WSJ — British Airways plans to resume flights to Tehran Thursday evening, the latest restored link between the West and Iran since the lifting of nuclear sanctions in January.
A Boeing 777 wide-body jetliner is scheduled to take off from London around 9 p.m., bound for Tehran, the first flight into Iran by the airline since 2012. It suspended service then amid tightening Western sanctions over Iran’s nuclear ambitions, which curtailed demand for travel to the country.
British Airways plans to operate the service six times a week. The airline said the new service had received “a huge amount of interest.”
The lifting of sanctions has “allowed Iran to reopen for business and paved the way for commerce to re-connect with Iran’s economy, which is the second largest in Middle East and North Africa, with a diverse range of businesses and industries,” said Sean Doyle, British Airways’s network chief. The carrier also expects Iran to be a major draw for tourists.
The U.K. carrier had announced it would resume flights in February, part of the gradual warming of relations between London and Tehran. The decision to restore the link came only weeks after sanctions on the Islamic Republic were lifted in January after Iran agreed to curbs on its nuclear program.
Many European carriers closed routes to Iran for the same reason as British Airways though Deutsche Lufthansa AG kept flying to Tehran.
Air France resumed flights to Iran in April, having last flown there in 2008. The French carrier was the first major European airline to restore service after sanctions were lifted. Sister airline, Dutch carrier KLM, last month said it would resume Tehran service on Oct. 30, with four flights a week, after suspending service in 2013.
Plane makers Boeing Co. and Airbus Group SE have signed multibillion-dollar agreements to sell new jetliners to flag carrier Iran Air. The deals await licensing and finance agreements before they are completed.
Iran Air operates a fleet of aging aircraft, one consequence of the years of sanctions.
British Airways, a unit of International Consolidated Airlines Group SA, initially planned to begin flying to Tehran in July, but delayed the opening of the route to assure that infrastructure was ready to handle the service.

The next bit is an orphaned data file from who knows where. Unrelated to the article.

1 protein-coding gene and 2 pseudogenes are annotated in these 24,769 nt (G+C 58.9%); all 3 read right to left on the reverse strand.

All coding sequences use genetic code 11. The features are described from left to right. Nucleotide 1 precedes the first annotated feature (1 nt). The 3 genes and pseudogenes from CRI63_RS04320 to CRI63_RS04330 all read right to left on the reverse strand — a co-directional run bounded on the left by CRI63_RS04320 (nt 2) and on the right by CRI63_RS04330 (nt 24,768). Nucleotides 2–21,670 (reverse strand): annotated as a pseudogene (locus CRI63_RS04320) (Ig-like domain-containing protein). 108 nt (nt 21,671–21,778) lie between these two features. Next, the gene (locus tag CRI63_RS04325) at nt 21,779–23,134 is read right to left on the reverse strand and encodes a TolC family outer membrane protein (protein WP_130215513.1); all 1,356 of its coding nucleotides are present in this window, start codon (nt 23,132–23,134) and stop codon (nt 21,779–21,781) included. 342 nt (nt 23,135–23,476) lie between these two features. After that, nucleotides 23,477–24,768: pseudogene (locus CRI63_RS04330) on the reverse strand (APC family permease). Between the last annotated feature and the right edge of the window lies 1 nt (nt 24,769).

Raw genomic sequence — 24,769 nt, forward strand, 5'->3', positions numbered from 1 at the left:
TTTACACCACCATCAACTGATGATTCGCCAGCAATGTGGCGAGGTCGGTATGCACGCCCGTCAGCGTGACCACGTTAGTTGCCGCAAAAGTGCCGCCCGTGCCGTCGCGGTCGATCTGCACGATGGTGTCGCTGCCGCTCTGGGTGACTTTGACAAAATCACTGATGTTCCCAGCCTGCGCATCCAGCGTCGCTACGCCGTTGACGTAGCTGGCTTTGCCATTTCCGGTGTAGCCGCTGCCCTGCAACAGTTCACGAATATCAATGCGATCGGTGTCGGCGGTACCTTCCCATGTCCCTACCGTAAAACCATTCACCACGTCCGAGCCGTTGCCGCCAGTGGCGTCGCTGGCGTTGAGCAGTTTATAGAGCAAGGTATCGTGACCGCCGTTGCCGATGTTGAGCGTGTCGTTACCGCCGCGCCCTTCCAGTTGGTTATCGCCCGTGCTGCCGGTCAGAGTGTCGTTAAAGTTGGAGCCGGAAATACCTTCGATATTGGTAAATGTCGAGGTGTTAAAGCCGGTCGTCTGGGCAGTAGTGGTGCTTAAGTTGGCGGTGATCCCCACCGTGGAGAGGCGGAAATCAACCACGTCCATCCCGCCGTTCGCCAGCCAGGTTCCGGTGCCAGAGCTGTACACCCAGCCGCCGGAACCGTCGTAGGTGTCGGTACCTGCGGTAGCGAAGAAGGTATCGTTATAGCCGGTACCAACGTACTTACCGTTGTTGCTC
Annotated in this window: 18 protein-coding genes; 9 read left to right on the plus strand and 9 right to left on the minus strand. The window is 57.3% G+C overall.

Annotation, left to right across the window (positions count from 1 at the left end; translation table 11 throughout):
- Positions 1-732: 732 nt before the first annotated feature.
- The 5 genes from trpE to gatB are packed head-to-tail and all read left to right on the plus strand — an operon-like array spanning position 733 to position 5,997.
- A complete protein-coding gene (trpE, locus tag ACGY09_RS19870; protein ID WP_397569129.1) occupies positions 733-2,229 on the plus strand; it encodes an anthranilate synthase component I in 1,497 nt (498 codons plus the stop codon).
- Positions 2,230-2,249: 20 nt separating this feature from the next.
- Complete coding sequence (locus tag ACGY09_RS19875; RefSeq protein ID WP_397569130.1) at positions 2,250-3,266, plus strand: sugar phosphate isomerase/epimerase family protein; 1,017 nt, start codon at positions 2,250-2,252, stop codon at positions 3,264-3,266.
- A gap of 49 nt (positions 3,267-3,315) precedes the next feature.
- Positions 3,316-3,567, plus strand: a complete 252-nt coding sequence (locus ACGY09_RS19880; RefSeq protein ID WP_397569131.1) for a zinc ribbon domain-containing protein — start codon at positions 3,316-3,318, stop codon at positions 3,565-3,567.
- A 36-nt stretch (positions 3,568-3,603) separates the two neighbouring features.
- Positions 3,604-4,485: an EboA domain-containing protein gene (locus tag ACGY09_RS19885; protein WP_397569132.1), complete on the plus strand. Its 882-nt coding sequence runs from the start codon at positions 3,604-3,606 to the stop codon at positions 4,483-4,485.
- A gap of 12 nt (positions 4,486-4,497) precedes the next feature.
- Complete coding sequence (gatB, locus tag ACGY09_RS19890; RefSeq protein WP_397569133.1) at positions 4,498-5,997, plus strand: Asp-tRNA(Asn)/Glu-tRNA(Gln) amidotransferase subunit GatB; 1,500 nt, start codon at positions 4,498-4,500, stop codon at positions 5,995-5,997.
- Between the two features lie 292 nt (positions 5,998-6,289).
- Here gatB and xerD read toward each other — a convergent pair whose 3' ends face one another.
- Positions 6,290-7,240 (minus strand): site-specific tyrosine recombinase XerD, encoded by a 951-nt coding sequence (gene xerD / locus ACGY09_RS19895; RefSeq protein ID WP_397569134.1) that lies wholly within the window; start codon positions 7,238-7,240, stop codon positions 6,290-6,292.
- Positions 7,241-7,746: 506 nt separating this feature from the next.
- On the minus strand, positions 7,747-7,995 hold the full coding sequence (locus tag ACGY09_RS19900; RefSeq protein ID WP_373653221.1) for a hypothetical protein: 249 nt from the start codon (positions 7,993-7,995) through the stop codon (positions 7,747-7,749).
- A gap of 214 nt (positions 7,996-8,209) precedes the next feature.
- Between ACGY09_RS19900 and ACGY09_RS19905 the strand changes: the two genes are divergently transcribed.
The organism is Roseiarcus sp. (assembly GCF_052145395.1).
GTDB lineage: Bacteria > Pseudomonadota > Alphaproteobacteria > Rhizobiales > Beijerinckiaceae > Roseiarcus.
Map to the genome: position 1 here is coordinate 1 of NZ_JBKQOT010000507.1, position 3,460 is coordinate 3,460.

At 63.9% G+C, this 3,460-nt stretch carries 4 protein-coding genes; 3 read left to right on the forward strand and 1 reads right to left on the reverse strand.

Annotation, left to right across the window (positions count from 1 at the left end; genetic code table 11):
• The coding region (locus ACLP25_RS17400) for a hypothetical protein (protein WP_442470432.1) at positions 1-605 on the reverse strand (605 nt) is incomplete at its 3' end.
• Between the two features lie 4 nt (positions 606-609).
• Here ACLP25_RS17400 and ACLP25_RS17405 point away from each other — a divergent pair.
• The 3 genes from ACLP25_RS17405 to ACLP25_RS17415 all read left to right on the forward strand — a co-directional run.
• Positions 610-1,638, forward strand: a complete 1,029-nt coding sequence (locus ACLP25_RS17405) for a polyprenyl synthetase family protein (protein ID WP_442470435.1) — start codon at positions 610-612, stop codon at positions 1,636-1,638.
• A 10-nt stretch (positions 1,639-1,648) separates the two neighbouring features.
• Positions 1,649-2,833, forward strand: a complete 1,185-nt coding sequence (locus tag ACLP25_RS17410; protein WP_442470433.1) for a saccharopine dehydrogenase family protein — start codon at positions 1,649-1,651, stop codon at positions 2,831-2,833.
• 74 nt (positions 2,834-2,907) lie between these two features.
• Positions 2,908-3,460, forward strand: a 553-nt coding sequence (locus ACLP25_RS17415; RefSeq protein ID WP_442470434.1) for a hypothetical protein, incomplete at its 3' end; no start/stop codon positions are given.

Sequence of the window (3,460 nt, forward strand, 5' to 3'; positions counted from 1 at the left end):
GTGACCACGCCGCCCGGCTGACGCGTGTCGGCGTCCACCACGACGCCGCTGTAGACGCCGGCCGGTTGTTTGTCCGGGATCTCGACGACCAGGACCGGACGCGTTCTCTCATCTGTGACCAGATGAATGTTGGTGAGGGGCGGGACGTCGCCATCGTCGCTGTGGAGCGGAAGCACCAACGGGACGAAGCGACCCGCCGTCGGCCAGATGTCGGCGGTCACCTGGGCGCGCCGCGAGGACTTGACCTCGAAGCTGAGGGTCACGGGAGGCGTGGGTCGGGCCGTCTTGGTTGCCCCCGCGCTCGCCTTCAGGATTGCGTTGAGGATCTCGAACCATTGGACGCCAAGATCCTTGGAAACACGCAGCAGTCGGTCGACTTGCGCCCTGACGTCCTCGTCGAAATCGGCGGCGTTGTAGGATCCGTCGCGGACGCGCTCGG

U.S. carriers—which this week resumed service to Cuba after the easing of U.S. sanctions earlier this year—are yet to offer direct flights to Iran.
The resumption of direct British Airways flights follows the reopening of the U.K.’s embassy in Tehran in August last year nearly four years after it was ransacked by a mob. Iran also reopened its embassy in London at the same time.
Britain and Iran, which have a long history of turbulent bilateral relations, downscaled diplomatic ties in late 2011 after Iranian students stormed the British embassy compound in Tehran, prompting Britain to expel Iran’s diplomats and close its diplomatic seat in Iran. Ties weren’t formally severed but contacts were reduced to their lowest possible level.
The election in 2013 of Iranian President Hassan Rouhani, a moderate, opened the way for progress on international talks about Iran’s disputed nuclear program and an improvement in the country’s relations with the West, including Britain. Last year, Iran reached a landmark nuclear deal with the U.S., the U.K. and four other world powers aimed at preventing Iran from producing nuclear weapons in exchange for relief of economic sanctions.
Western businesses have been eager to tap Iran’s big domestic market which largely has been off-limits for years. France’s Orange SA, for instance, is in talks to take a stake in Iran’s largest mobile-phone operator.
–Nicholas Winning contributed to this article.